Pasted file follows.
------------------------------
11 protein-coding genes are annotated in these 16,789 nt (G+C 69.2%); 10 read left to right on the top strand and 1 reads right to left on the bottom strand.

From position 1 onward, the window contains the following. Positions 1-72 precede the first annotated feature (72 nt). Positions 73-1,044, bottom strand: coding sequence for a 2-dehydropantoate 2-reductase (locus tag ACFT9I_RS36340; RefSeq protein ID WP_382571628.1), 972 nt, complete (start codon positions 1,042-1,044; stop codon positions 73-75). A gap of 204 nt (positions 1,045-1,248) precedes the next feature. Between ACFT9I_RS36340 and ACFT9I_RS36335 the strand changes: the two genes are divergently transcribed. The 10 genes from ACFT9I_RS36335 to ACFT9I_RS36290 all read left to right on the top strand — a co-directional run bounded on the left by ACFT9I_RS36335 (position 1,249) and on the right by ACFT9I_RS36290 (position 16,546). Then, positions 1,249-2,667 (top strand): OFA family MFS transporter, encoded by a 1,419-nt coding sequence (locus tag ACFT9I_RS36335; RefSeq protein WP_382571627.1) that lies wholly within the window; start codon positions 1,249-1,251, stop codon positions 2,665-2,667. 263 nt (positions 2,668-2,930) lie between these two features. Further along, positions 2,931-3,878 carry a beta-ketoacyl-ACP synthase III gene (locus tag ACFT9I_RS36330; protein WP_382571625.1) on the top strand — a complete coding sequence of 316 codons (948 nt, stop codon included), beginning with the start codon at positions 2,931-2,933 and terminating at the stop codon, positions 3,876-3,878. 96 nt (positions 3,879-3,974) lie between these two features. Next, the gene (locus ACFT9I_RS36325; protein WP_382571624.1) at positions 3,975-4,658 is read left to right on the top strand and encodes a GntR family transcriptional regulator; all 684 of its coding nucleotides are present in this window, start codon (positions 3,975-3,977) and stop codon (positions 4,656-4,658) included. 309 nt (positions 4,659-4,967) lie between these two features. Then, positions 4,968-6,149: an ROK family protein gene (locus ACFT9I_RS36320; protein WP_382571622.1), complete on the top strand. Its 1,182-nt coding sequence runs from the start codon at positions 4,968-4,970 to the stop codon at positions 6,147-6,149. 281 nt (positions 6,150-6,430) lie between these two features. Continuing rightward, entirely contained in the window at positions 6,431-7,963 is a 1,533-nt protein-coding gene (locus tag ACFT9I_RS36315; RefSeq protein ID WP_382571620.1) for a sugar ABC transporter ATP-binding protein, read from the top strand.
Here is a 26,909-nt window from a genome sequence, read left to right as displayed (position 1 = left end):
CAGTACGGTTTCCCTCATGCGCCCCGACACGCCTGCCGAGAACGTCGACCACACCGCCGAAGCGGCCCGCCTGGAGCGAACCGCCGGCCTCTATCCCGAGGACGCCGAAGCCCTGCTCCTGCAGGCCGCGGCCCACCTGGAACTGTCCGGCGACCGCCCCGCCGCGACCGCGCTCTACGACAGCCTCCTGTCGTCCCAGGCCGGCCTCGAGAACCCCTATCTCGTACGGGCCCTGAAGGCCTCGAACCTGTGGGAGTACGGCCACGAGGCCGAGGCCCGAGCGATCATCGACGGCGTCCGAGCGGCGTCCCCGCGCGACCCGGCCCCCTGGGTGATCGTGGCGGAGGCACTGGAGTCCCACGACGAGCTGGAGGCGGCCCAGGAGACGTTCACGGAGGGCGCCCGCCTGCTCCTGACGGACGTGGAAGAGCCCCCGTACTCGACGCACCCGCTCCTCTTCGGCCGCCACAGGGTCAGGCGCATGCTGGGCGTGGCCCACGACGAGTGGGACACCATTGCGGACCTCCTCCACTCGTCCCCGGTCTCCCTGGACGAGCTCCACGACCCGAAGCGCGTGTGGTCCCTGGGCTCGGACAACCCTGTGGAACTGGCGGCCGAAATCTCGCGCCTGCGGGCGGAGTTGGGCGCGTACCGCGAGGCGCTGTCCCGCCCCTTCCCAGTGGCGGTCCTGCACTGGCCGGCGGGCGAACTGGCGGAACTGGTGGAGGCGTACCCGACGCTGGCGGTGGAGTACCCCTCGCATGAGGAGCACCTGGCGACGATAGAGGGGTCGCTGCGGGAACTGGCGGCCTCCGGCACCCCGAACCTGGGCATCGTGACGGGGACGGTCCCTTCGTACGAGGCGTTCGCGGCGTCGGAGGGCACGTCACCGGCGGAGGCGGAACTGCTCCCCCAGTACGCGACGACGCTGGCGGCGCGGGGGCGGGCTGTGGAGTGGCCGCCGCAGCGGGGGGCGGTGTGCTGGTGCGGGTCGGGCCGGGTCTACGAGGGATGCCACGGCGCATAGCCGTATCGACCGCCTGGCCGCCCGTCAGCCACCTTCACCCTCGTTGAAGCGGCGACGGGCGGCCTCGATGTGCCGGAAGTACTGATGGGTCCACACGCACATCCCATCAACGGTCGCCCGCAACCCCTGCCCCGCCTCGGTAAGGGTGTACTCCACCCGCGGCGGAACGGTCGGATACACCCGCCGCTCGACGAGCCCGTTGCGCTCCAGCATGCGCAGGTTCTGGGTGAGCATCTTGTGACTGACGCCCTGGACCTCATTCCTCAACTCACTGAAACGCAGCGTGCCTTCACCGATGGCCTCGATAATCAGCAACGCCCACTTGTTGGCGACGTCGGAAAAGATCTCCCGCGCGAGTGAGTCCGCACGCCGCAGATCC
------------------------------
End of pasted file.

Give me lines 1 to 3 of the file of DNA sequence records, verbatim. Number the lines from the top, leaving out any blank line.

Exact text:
11 protein-coding genes are annotated in these 16,789 nt (G+C 69.2%); 10 read left to right on the top strand and 1 reads right to left on the bottom strand.

From position 1 onward, the window contains the following. Positions 1-72 precede the first annotated feature (72 nt). Positions 73-1,044, bottom strand: coding sequence for a 2-dehydropantoate 2-reductase (locus tag ACFT9I_RS36340; RefSeq protein ID WP_382571628.1), 972 nt, complete (start codon positions 1,042-1,044; stop codon positions 73-75). A gap of 204 nt (positions 1,045-1,248) precedes the next feature. Between ACFT9I_RS36340 and ACFT9I_RS36335 the strand changes: the two genes are divergently transcribed. The 10 genes from ACFT9I_RS36335 to ACFT9I_RS36290 all read left to right on the top strand — a co-directional run bounded on the left by ACFT9I_RS36335 (position 1,249) and on the right by ACFT9I_RS36290 (position 16,546). Then, positions 1,249-2,667 (top strand): OFA family MFS transporter, encoded by a 1,419-nt coding sequence (locus tag ACFT9I_RS36335; RefSeq protein WP_382571627.1) that lies wholly within the window; start codon positions 1,249-1,251, stop codon positions 2,665-2,667. 263 nt (positions 2,668-2,930) lie between these two features. Further along, positions 2,931-3,878 carry a beta-ketoacyl-ACP synthase III gene (locus tag ACFT9I_RS36330; protein WP_382571625.1) on the top strand — a complete coding sequence of 316 codons (948 nt, stop codon included), beginning with the start codon at positions 2,931-2,933 and terminating at the stop codon, positions 3,876-3,878. 96 nt (positions 3,879-3,974) lie between these two features. Next, the gene (locus ACFT9I_RS36325; protein WP_382571624.1) at positions 3,975-4,658 is read left to right on the top strand and encodes a GntR family transcriptional regulator; all 684 of its coding nucleotides are present in this window, start codon (positions 3,975-3,977) and stop codon (positions 4,656-4,658) included. 309 nt (positions 4,659-4,967) lie between these two features. Then, positions 4,968-6,149: an ROK family protein gene (locus ACFT9I_RS36320; protein WP_382571622.1), complete on the top strand. Its 1,182-nt coding sequence runs from the start codon at positions 4,968-4,970 to the stop codon at positions 6,147-6,149. 281 nt (positions 6,150-6,430) lie between these two features. Continuing rightward, entirely contained in the window at positions 6,431-7,963 is a 1,533-nt protein-coding gene (locus tag ACFT9I_RS36315; RefSeq protein ID WP_382571620.1) for a sugar ABC transporter ATP-binding protein, read from the top strand.
Here is a 26,909-nt window from a genome sequence, read left to right as displayed (position 1 = left end):